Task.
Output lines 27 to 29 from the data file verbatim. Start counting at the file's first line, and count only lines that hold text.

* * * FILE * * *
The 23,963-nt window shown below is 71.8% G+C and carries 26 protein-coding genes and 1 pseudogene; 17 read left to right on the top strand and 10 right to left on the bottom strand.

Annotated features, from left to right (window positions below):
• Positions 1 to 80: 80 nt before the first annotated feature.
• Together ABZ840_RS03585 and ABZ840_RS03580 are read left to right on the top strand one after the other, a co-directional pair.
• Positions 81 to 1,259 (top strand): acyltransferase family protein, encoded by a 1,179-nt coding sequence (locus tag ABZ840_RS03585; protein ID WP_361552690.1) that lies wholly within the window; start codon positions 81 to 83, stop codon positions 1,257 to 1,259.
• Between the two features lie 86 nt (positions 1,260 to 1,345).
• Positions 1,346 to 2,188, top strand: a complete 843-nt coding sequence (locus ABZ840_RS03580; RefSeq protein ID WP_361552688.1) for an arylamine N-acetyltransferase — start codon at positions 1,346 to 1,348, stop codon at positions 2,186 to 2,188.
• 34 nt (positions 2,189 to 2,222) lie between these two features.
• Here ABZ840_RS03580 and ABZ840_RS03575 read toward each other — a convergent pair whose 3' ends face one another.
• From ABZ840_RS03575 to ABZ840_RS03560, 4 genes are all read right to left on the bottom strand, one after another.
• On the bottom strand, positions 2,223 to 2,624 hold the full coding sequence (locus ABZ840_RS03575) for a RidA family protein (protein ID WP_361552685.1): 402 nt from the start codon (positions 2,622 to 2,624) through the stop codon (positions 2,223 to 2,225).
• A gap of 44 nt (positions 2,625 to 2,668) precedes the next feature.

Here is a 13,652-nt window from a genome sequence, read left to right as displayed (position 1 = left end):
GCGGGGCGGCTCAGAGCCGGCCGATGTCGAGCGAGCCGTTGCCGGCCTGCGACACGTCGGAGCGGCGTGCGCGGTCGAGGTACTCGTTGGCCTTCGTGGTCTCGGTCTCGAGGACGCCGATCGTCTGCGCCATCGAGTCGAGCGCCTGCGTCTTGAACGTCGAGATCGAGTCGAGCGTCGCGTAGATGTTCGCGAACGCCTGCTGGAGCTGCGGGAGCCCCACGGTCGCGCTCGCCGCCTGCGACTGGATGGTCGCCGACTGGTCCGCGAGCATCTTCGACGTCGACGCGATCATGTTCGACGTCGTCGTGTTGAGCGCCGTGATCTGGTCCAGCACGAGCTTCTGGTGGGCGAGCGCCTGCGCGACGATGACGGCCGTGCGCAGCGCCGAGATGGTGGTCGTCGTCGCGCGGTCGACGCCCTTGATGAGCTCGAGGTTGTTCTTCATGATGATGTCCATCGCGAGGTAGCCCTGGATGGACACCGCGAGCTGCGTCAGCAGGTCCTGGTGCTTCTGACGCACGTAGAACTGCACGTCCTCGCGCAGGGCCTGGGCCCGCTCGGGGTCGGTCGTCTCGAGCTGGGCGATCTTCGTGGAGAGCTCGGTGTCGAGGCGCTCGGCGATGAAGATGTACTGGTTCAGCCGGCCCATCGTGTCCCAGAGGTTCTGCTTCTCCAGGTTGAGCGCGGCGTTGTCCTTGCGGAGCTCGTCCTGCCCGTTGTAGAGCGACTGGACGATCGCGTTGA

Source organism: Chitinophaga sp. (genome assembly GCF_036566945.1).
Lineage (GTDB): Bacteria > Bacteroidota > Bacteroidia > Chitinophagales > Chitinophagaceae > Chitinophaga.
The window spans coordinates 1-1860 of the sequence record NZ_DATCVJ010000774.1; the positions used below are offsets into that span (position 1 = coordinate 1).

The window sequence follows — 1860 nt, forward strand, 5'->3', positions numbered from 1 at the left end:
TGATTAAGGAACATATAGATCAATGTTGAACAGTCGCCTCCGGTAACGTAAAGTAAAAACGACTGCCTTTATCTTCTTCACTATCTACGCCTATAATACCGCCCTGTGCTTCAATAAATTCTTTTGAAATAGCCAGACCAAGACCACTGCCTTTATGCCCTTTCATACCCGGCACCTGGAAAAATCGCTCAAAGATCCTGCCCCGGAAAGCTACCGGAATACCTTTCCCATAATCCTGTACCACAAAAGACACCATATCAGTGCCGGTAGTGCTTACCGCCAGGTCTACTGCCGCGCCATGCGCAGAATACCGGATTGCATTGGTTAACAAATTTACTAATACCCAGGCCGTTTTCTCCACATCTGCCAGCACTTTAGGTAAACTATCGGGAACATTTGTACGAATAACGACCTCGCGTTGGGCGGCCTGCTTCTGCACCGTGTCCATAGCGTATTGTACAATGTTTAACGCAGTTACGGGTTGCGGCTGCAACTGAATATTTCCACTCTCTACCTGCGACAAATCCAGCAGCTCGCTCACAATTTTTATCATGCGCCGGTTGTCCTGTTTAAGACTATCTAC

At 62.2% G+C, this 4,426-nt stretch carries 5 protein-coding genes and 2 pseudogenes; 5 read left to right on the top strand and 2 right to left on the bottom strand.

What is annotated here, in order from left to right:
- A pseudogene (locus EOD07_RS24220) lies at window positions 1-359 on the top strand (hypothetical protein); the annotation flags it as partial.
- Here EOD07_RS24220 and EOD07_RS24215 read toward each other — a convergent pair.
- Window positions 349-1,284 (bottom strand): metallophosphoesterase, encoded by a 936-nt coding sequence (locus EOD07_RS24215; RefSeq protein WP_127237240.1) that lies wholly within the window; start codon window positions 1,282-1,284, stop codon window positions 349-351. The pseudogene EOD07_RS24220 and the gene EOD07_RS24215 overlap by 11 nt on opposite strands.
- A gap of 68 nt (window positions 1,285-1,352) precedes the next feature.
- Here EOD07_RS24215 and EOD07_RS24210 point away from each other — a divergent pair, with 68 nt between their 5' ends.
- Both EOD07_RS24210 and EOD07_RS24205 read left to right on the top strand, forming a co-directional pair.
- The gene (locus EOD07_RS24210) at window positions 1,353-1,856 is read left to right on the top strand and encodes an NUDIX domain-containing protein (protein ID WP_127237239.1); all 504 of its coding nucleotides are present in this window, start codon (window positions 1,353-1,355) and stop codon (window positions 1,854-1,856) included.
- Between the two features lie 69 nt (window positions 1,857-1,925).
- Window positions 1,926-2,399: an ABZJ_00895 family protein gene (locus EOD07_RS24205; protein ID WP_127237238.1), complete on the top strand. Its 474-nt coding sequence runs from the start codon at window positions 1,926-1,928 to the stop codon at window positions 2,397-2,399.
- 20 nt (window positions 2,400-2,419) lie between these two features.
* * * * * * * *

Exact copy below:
- Both EOD07_RS24210 and EOD07_RS24205 read left to right on the top strand, forming a co-directional pair.
- The gene (locus EOD07_RS24210) at window positions 1,353-1,856 is read left to right on the top strand and encodes an NUDIX domain-containing protein (protein ID WP_127237239.1); all 504 of its coding nucleotides are present in this window, start codon (window positions 1,353-1,355) and stop codon (window positions 1,854-1,856) included.
- Between the two features lie 69 nt (window positions 1,857-1,925).